FIG. 3 is a chart showing the results of a measurement as conducted for the oxygen saturating S with the probe attached to the tip of a finger of a subject who moved the finger to produce noise. G1 in FIG. 3 refers to the curve of oxygen saturation S before correction and G2 refers to the curve of oxygen saturation S after correction. As is clear from FIG. 3, even if the value of absorbance ratio Φ fluctuates on account of noise due to body movements, it can be corrected in the correcting circuit 15 to provide the correct value of oxygen saturation S which involves less effects of the noise.

Thus, the technique of the present invention insures that even if the value of absorbance ratio Φ fluctuates, the measurement of oxygen saturation can be continued using the dc components of reception outputs; therefore, if the true value of oxygen saturation S changes, the result of measurement can be brought into compliance with that change in the same direction.

On the other hand, if the absorbance ratio Φ is stable, the mechanism of correction is hardly in action and, hence, the response characteristics of the oximeter will in no way be impaired.

As described on the foregoing pages, the oximeter of the present invention is such that if the absorbance ratio Φ is found to fluctuate on account of noise due to body movements, the values of the pulsating components of the reception outputs for two wavelengths at the stable time are held and the corrected absorbance ratio Φ' is determined from the held values and the latest values of the dc components of the reception outputs, and the oxygen saturation S is computed on the basis of that value of Φ'. This is effective in minimizing the effect of noise due to body movements, thereby permitting the oxygen saturation S to be measured more correctly than in the prior art.

As a further advantage, the oximeter of the present invention which does not perform averaging on measured data enables the oxygen saturation to be measured with good response.

Even if the noise occurs due to body movements, the measurement will not be interrupted as in the prior art and it can be continued as long as one desires, thereby offering the added advantage of permitting continuous monitoring of the oxygen saturation of the subject's arterial blood.

Patentzitate
Zitiertes PatentEingetragen Veröffentlichungsdatum Antragsteller Titel
US4641658 *1. Okt. 198410. Febr. 1987American Hospital Supply Corp.Cardiac flow monitor
US4913150 *18. Aug. 19863. Apr. 1990Physio-Control CorporationMethod and apparatus for the automatic calibration of signals employed in oximetry
US5054916 *8. Nov. 19888. Okt. 1991Sumitomo Electric Industries, Ltd.Liver function testing apparatus
US5127406 *15. Dez. 19897. Juli 1992Nihon Kohden CorporationApparatus for measuring concentration of substances in blood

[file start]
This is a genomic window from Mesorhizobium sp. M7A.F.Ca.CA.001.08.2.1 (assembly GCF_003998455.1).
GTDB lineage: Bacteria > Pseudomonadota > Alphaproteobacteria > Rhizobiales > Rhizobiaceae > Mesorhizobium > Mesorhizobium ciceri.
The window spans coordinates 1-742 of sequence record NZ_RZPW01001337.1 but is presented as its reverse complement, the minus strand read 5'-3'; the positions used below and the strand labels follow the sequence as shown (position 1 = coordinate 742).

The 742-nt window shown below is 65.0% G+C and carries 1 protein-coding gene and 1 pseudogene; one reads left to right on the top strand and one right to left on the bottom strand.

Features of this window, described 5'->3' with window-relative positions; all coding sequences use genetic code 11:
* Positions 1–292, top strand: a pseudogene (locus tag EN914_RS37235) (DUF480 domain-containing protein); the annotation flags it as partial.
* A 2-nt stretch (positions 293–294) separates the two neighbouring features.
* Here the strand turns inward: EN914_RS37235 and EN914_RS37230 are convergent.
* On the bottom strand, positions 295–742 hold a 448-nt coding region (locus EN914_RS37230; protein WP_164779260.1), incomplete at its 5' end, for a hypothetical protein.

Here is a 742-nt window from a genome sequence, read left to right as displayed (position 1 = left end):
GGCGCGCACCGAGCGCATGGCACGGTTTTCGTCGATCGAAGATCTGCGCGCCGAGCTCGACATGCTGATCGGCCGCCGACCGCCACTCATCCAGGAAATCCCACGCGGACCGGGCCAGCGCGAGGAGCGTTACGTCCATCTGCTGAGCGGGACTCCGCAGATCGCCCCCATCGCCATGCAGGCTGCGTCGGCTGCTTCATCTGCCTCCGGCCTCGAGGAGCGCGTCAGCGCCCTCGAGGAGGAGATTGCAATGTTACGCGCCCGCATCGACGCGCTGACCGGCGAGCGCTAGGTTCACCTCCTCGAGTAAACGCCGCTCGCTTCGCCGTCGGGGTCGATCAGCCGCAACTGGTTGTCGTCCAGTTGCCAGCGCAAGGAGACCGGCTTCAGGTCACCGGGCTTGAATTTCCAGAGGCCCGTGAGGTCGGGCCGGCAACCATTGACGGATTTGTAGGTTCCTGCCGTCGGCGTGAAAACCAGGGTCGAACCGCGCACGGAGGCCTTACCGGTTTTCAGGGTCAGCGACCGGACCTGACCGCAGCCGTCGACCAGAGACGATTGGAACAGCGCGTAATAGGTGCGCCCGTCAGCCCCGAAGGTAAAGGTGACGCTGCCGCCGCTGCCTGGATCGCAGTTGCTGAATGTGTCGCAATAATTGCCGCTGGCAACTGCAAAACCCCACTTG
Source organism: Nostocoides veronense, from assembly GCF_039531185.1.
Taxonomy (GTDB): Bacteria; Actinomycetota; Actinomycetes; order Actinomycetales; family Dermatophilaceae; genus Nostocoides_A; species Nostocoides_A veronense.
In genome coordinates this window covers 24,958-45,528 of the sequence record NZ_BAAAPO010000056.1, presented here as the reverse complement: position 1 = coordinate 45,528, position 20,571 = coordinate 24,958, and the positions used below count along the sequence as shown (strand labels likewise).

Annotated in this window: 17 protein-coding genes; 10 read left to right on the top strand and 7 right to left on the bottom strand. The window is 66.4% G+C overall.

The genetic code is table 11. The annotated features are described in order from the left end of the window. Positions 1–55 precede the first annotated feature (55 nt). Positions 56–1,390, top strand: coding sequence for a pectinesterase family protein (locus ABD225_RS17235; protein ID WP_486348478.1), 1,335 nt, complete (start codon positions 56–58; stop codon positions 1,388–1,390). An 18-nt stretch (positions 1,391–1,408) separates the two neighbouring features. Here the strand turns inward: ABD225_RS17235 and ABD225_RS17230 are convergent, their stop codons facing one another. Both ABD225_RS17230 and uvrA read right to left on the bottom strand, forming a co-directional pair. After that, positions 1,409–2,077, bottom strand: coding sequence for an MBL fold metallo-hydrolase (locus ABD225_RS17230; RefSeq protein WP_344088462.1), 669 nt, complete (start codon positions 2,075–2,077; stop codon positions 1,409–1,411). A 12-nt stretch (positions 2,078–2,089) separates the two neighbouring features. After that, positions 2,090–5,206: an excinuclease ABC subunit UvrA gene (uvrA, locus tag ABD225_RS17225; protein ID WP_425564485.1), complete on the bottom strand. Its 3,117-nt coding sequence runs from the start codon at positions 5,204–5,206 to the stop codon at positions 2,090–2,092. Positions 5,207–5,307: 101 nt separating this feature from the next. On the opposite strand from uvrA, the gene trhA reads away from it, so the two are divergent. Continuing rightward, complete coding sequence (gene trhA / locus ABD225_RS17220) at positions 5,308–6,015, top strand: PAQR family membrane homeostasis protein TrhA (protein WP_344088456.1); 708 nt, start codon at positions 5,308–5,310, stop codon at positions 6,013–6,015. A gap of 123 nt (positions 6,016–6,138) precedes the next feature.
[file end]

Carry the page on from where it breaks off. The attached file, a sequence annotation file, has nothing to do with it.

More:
US5149503 *22. Juli 198822. Sept. 1992Terumo Kabushiki KaishaApparatus for measuring hemoglobin concentration and oxygen saturation thereof
US5154176 *26. Nov. 199113. Okt. 1992Sumitomo Electric Industries, Ltd.Liver function testing apparatus
US5190038 *1. Nov. 19892. März 1993Novametrix Medical Systems, Inc.Pulse oximeter with improved accuracy and response time
US5267562 *7. Aug. 19927. Dez. 1993Nihon Kohden CorporationPulse oximeter with probe difference compensation
Referenziert von
Zitiert von PatentEingetragen Veröffentlichungsdatum Antragsteller Titel
US5503148 *1. Nov. 19942. Apr. 1996Ohmeda Inc.System for pulse oximetry SPO2 determination
US5800349 *14. Nov. 19971. Sept. 1998Nonin Medical, Inc.Offset pulse oximeter sensor
US5978691 *10. Juli 19972. Nov. 1999Mills; Alexander KnightDevice and method for noninvasive continuous determination of blood gases, pH, hemoglobin level, and oxygen content
US6026312 *23. Juni 199715. Febr. 2000Respironics, Inc.Method and apparatus for diode laser pulse oximetry using fiber optical cables
US6095974 *10. Dez. 19981. Aug. 2000Respironics, Inc.Disposable fiber optic probe
US6115621 *30. Juli 19975. Sept. 2000Nellcor Puritan Bennett IncorporatedOximetry sensor with offset emitters and detector
US6343223 *14. Jan. 200029. Jan. 2002Mallinckrodt Inc.Oximeter sensor with offset emitters and detector and heating device
US66941579. Febr. 199917. Febr. 2004Daedalus I , L.L.C.Method and apparatus for determination of pH pCO2, hemoglobin, and hemoglobin oxygen saturation
US7025728 *12. Sept. 200311. Apr. 2006Nihon Kohden CorporationMethod for reducing noise, and pulse photometer using the method
US7257433 *2. Febr. 200414. Aug. 2007Nihon Kohden CorporationApparatus for measuring concentration of light-absorbing substance in blood
US73777941. März 200627. Mai 2008Masimo CorporationMultiple wavelength sensor interconnect
US756311023. Mai 200821. Juli 2009Masimo Laboratories, Inc.Multiple wavelength sensor interconnect
US75963981. März 200629. Sept. 2009Masimo Laboratories, Inc.Multiple wavelength sensor attachment
US76470831. März 200612. Jan. 2010Masimo Laboratories, Inc.Multiple wavelength sensor equalization
US772051616. Nov. 200418. Mai 2010Nellcor Puritan Bennett LlcMotion compatible sensor for non-invasive optical blood analysis